The world seems small and that is likely the reason the world seemed so heavily populated. I only spent about 30 minutes exploring so my observations are very limited in scope. The avatar gestures were easy to use and they had plenty of options for a noob. The dancing was much smoother than i have seen in Sl and the default dances, about 25 or so, were well made and actually looked like REAL dancing. I made a short video of my experience.

Published by Joe Sanchez on 29 Jan 2008

Teaching with Voice Issues

USB head set

This semester i am requiring my students to purchase a USB headset and mic so we can use voice chat in Second Life. Of course, when implementing SL nothing is as easy as it seems. As usual I look to Social Informatics as a way to analyze the problems. Social Informatics is “the interdisciplinary study of the design, uses and consequences of information technologies that takes into account their interaction with institutional and cultural contexts.” In this case problems with voice chat arose even though the students had the proper equipment, networks, and access to Second Life. Only about 1/2 my students were able to use voice chat…so what happened?

My RL classroom doesn’t have computers in it so when we have class in SL students need to find their own access. My instructions have always been, if your computer doesn’t work with Sl go to a computer lab or use the library, problem solved. But when you throw voice chat into the equation it shakes things up a bit. Most computer labs on campus are quite work spaces, students wear headphones and most talking is between two students who might be collaborating on a project. Talking in the labs, especially for students “playing a game” like Second Life is not tolerated. Some students couldn’t use voice because of the following scenarios:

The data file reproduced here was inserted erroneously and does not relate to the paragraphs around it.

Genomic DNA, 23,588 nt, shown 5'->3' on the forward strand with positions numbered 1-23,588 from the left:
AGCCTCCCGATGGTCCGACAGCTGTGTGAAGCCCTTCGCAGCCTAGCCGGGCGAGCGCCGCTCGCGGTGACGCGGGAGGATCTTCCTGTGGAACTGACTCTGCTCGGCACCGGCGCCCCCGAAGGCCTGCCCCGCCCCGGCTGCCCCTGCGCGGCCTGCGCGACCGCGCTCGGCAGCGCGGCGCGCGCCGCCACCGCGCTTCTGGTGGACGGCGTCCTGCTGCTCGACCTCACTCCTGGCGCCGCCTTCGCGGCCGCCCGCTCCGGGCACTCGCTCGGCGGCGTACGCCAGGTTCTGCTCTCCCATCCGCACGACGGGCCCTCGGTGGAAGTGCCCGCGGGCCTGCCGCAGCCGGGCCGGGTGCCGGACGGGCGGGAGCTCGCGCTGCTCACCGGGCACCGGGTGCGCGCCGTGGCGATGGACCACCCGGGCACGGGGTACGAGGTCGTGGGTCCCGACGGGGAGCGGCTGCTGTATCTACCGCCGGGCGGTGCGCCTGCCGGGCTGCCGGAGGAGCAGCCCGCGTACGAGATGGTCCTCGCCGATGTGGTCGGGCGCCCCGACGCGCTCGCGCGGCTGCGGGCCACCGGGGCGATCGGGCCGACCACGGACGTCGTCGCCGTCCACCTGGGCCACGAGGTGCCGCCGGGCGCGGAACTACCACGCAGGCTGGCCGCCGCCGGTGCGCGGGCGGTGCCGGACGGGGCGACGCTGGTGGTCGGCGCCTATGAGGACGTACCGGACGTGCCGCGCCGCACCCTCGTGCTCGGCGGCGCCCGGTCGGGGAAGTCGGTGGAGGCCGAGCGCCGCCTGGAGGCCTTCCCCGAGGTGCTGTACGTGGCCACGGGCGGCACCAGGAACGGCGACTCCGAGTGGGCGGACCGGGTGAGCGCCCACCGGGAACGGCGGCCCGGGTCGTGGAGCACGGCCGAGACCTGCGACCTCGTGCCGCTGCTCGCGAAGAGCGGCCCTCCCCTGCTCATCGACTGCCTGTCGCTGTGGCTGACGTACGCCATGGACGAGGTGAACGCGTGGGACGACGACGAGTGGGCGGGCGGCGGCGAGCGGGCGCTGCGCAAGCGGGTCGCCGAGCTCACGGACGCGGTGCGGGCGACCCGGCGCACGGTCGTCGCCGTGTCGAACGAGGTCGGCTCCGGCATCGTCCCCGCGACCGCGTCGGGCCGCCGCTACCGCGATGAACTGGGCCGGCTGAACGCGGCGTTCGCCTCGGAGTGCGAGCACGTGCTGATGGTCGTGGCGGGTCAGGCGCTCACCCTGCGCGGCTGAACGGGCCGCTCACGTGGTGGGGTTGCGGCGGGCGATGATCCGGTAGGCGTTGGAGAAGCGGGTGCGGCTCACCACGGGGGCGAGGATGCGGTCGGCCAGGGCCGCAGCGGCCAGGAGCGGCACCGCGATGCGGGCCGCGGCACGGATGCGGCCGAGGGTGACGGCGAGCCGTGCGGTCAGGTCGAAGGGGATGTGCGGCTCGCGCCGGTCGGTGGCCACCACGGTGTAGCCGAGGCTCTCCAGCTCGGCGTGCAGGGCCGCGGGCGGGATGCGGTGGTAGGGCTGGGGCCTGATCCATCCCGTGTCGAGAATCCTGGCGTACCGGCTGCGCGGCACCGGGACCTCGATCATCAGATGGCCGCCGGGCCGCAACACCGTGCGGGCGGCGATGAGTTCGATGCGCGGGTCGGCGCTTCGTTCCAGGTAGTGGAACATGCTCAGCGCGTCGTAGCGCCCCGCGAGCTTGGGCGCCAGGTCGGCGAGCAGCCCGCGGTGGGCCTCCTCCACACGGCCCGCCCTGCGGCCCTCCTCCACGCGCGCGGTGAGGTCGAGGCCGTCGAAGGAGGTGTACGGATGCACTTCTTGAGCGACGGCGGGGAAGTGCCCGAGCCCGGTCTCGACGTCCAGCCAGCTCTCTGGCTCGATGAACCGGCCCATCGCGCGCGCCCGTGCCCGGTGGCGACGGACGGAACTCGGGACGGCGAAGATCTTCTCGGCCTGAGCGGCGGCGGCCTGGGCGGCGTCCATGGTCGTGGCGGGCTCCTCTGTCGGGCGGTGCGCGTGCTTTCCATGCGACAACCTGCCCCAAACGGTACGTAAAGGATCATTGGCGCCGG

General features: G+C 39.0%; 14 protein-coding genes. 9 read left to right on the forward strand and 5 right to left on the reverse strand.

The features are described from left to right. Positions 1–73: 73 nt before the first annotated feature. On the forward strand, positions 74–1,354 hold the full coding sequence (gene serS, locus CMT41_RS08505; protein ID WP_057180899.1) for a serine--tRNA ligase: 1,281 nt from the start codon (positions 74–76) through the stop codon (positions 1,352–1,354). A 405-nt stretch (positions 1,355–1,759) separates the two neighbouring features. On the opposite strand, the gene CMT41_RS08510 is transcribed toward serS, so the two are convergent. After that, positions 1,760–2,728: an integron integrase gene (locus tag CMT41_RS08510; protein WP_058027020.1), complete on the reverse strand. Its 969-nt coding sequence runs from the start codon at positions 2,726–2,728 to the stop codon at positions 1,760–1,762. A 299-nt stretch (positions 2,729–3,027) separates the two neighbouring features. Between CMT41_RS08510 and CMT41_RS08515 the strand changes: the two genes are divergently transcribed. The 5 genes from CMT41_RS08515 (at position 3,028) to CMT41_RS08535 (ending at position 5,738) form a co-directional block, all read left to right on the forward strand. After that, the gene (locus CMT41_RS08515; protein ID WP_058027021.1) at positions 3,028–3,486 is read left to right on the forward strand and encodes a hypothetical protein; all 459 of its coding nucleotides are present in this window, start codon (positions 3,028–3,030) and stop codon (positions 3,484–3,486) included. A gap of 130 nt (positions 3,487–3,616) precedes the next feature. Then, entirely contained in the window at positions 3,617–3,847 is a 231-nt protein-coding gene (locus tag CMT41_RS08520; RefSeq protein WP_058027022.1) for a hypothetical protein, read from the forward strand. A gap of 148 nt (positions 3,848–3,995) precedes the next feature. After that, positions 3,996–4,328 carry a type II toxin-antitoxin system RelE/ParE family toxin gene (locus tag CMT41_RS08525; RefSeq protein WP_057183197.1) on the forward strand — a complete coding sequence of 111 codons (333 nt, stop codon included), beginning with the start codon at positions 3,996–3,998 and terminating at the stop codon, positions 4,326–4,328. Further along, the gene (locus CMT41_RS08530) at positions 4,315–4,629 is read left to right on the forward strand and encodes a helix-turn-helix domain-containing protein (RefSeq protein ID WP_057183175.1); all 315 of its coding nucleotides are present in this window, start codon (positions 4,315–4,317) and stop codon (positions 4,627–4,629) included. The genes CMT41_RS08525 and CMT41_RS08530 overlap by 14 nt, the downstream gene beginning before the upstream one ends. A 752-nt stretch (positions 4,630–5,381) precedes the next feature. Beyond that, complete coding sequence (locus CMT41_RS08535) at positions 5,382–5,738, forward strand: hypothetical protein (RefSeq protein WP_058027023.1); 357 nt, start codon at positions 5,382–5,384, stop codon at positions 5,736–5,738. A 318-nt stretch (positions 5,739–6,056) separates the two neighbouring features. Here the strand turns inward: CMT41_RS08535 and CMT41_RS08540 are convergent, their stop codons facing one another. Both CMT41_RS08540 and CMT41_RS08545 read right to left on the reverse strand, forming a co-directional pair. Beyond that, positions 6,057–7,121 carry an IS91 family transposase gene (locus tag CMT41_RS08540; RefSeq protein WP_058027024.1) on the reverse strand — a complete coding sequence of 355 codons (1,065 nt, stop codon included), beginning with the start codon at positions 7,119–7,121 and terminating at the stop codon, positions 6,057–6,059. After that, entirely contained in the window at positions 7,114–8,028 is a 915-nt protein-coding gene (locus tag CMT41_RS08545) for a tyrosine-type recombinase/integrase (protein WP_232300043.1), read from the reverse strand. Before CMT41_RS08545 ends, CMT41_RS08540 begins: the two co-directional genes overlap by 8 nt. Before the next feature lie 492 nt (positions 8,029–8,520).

1. students who were on campus because they had class before or after mine,

2. students who had to use a computer lab because their home computers couldn’t run SL

3. students who don’t own a laptop but were away from there desktop computer that can run SL

a student describes this on his blog

Another downside of being in the lab was the fact that I couldn’t talk. I should probably try to find a place on campus where I can get a fast connection and talk at the same time. (Any suggestions? I don’t live on campus so I can’t go to a dorm room, and I can’t play from home since I have class immediately before this one).